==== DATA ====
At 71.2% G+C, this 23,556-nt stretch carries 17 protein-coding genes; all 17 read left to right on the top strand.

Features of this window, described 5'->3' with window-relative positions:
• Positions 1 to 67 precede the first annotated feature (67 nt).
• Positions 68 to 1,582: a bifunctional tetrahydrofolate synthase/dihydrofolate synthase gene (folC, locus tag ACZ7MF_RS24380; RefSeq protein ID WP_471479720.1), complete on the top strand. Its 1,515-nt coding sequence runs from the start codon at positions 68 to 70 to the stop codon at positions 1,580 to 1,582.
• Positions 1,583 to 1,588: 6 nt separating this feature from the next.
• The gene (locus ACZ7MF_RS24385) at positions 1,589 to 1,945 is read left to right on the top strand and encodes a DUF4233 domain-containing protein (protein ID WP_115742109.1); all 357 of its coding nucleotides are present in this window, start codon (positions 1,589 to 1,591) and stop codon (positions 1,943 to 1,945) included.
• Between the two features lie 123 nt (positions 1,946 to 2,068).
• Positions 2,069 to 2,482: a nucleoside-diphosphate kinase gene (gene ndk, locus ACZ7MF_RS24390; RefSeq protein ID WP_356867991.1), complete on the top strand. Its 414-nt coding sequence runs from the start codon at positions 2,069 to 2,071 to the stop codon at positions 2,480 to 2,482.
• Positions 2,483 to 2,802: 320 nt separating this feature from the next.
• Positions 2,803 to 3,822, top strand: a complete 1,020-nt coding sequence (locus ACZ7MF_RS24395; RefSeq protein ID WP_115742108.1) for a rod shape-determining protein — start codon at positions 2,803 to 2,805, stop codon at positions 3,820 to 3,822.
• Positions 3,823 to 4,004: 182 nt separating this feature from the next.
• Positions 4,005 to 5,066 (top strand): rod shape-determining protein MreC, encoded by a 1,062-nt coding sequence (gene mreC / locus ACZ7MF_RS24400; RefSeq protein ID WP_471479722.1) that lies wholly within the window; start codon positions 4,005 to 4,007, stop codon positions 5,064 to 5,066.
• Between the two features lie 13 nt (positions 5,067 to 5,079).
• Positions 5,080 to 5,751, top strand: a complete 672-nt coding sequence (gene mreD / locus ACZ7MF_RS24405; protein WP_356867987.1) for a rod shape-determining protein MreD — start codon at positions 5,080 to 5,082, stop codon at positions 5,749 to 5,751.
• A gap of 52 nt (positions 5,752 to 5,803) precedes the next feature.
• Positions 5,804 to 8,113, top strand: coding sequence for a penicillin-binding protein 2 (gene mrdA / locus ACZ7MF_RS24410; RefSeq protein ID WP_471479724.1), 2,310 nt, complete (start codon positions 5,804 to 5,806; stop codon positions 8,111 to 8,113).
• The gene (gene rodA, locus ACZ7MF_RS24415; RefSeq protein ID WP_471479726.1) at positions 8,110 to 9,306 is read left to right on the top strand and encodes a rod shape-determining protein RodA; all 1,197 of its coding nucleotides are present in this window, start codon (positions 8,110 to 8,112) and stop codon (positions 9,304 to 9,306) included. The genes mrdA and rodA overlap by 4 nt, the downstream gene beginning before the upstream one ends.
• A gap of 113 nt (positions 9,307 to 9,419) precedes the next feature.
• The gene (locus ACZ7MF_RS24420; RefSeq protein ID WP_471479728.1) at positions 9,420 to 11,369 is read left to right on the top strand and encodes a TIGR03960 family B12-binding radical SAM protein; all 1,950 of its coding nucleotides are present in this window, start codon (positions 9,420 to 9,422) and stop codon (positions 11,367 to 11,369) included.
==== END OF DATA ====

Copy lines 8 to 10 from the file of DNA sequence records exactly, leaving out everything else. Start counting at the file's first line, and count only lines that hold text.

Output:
• Positions 2,069 to 2,482: a nucleoside-diphosphate kinase gene (gene ndk, locus ACZ7MF_RS24390; RefSeq protein ID WP_356867991.1), complete on the top strand. Its 414-nt coding sequence runs from the start codon at positions 2,069 to 2,071 to the stop codon at positions 2,480 to 2,482.
• Positions 2,483 to 2,802: 320 nt separating this feature from the next.
• Positions 2,803 to 3,822, top strand: a complete 1,020-nt coding sequence (locus ACZ7MF_RS24395; RefSeq protein ID WP_115742108.1) for a rod shape-determining protein — start codon at positions 2,803 to 2,805, stop codon at positions 3,820 to 3,822.